March 13, 2015 – Scientists with NASA’s Cassini mission, led by LASP and University of Colorado postdoctoral researcher, Sean Hsu, have found that microscopic grains of rock detected near Saturn imply hydrothermal activity is taking place within the planet’s moon Enceladus. The results were published this week in the journal Nature.
This is the first clear indication of an icy moon having hydrothermal activity—in which seawater infiltrates and reacts with a rocky crust, emerging as a heated, mineral-laden solution. The implications of such activity on a world other than our planet open up unprecedented scientific possibilities.
“These findings add to the possibility that Enceladus, which contains a subsurface ocean and displays remarkable geologic activity, could contain environments suitable for living organisms,” said John Grunsfeld, astronaut and associate administrator of NASA’s Science Mission Directorate in Washington. “The locations in our solar system where extreme environments occur in which life might exist may bring us closer to answering the question: are we alone in the universe.”
An extensive, four-year analysis of data from the spacecraft, computer simulations and laboratory experiments led researchers to the conclusion the tiny grains most likely form when hot water containing dissolved minerals from the moon’s rocky interior travels upward, coming into contact with cooler water. Temperatures required for the interactions that produce the tiny rock grains would be at least 194 degrees Fahrenheit (90 degrees Celsius).
“It’s very exciting that we can use these tiny grains of rock, spewed into space by geysers, to tell us about conditions on—and beneath—the ocean floor of an icy moon,” said Hsu, who served as lead author on the paper.
Cassini’s cosmic dust analyzer (CDA) instrument repeatedly detected minuscule rock particles, rich in the element silicon, orbiting Saturn at the same distance as Enceladus. By process of elimination, the CDA team concluded these particles must be grains of silica, which is found on Earth in sand and the mineral quartz. The consistent size of the grains observed by Cassini—the largest of which were 6 to 9 nanometers—was the clue that told the researchers a specific process likely was responsible.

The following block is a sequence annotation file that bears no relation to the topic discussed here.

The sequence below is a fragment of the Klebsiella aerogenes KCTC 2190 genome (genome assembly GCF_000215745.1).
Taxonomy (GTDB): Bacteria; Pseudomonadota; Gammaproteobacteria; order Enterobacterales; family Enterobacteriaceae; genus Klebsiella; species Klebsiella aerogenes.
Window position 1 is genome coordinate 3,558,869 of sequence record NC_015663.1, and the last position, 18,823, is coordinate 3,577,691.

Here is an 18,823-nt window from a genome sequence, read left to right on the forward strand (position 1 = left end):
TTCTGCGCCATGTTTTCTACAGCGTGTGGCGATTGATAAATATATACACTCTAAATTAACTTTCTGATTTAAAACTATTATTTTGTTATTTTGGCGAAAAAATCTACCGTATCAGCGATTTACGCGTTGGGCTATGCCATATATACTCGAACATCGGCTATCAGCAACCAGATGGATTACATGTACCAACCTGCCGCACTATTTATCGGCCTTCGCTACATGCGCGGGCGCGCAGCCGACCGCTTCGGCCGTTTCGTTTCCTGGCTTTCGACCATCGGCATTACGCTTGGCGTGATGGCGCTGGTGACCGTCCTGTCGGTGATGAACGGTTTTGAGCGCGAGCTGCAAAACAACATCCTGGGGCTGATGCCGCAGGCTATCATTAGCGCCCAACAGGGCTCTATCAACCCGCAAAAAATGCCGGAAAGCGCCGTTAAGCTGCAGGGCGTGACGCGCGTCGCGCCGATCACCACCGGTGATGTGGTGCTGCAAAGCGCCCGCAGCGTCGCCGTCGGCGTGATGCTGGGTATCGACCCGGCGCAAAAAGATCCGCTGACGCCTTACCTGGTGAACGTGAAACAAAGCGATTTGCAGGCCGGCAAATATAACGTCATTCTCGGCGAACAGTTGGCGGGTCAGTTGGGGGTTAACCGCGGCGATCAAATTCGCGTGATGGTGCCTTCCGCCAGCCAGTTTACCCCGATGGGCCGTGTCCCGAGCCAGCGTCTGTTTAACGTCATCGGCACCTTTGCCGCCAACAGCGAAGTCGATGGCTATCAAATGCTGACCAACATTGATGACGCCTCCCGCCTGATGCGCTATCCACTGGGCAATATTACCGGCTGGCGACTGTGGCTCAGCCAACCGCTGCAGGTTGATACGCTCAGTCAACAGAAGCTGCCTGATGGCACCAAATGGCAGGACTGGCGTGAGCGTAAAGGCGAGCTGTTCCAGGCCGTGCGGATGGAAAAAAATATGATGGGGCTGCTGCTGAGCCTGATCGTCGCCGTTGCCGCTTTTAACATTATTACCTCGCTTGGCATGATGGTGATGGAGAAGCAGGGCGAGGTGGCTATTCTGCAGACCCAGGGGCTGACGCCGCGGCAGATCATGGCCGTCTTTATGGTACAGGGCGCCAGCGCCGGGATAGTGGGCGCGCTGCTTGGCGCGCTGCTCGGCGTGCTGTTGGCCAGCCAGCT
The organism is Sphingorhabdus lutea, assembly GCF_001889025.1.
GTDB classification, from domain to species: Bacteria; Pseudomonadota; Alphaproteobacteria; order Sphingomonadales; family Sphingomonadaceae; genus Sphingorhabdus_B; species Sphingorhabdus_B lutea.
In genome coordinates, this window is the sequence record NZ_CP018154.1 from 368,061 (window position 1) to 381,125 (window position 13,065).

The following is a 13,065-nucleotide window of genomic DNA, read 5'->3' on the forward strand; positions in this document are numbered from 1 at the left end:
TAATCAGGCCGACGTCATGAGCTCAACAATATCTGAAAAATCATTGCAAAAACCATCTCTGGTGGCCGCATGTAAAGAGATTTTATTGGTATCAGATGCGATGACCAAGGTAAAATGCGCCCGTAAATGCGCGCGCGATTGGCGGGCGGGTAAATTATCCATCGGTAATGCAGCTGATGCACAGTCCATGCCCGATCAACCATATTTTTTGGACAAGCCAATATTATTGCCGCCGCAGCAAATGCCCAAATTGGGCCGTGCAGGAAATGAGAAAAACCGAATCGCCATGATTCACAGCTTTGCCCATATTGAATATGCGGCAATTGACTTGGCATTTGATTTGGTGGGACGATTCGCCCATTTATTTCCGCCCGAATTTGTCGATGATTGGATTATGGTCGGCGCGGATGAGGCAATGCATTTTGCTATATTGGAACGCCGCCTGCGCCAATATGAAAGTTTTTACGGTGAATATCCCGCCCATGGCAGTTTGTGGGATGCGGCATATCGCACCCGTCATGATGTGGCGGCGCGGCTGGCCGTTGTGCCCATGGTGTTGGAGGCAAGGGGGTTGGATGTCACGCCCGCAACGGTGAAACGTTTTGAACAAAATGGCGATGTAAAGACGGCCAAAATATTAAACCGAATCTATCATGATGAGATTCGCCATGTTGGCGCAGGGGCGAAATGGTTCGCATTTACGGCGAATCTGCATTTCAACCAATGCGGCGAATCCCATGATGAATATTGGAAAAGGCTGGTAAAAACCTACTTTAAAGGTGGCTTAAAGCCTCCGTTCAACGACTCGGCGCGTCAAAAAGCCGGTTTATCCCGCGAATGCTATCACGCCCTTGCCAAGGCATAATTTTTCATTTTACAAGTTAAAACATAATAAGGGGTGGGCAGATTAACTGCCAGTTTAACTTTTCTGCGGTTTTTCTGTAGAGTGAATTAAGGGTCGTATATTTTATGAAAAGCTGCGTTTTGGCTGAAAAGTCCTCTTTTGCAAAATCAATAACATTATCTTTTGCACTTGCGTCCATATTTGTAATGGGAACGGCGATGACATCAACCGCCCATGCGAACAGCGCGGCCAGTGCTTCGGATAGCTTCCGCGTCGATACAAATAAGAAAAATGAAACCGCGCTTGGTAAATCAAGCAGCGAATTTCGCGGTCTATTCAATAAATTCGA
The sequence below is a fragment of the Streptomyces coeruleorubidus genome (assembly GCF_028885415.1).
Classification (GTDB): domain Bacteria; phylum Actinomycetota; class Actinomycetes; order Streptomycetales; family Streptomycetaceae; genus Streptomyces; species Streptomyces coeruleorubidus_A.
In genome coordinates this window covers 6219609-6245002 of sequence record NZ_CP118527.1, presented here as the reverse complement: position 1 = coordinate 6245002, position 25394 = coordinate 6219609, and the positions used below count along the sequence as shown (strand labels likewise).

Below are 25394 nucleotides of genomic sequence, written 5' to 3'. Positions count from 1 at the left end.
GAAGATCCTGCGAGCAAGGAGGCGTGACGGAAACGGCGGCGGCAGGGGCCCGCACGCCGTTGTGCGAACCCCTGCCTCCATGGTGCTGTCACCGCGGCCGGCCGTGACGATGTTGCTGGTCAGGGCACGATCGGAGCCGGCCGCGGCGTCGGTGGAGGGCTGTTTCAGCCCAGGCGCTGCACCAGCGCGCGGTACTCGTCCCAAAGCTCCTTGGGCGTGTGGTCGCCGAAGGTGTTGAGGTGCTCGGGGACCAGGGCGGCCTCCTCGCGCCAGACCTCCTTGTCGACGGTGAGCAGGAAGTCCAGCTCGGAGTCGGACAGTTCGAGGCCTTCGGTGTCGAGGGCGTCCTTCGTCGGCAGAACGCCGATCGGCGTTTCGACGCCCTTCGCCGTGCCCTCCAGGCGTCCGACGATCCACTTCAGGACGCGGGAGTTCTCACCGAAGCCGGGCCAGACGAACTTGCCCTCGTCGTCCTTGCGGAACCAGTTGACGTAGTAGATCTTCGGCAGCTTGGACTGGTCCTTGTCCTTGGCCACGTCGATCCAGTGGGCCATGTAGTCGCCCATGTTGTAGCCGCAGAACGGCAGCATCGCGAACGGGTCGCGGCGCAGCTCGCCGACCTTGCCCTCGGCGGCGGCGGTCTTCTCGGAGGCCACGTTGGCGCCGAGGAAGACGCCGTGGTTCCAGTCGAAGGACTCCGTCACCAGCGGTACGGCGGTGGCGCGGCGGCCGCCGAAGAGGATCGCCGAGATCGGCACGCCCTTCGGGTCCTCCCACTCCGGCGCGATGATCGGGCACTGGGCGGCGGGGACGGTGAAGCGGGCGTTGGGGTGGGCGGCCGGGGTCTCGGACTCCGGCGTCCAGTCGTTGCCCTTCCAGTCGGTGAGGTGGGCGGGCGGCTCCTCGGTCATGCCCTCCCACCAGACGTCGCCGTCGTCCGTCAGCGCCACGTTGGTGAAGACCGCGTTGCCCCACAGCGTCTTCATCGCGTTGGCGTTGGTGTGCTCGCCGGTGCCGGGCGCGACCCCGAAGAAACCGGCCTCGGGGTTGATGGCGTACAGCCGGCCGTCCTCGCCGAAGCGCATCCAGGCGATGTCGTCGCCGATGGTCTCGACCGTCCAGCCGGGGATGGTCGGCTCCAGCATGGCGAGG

On Earth, the most common way to form silica grains of this size is hydrothermal activity involving a specific range of conditions; namely, when slightly alkaline water with modest salinity that is super-saturated with silica undergoes a big drop in temperature.
“We methodically searched for alternate explanations for the nanosilica grains, but every new result pointed to a single, most likely origin,” said Frank Postberg, a Cassini CDA team scientist at Heidelberg University in Germany, and a co-author on the paper.
Hsu and Postberg worked closely with colleagues at the University of Tokyo, who performed the detailed laboratory experiments that validated the hydrothermal activity hypothesis. The Japanese team, led by Yasuhito Sekine, verified the conditions under which silica grains form at the same size Cassini detected. The researchers think these conditions may exist at the seafloor on Enceladus, where hot water from the interior meets the relatively cold water at the ocean bottom.
The extremely small size of the silica particles also suggests that they travel upward relatively quickly from their hydrothermal origin to the near-surface sources of the moon’s now famous geysers. From seafloor to outer space, a distance of about 30 miles (50 kilometers), the grains spend a few months to a few years in transit, otherwise they would grow to much larger sizes.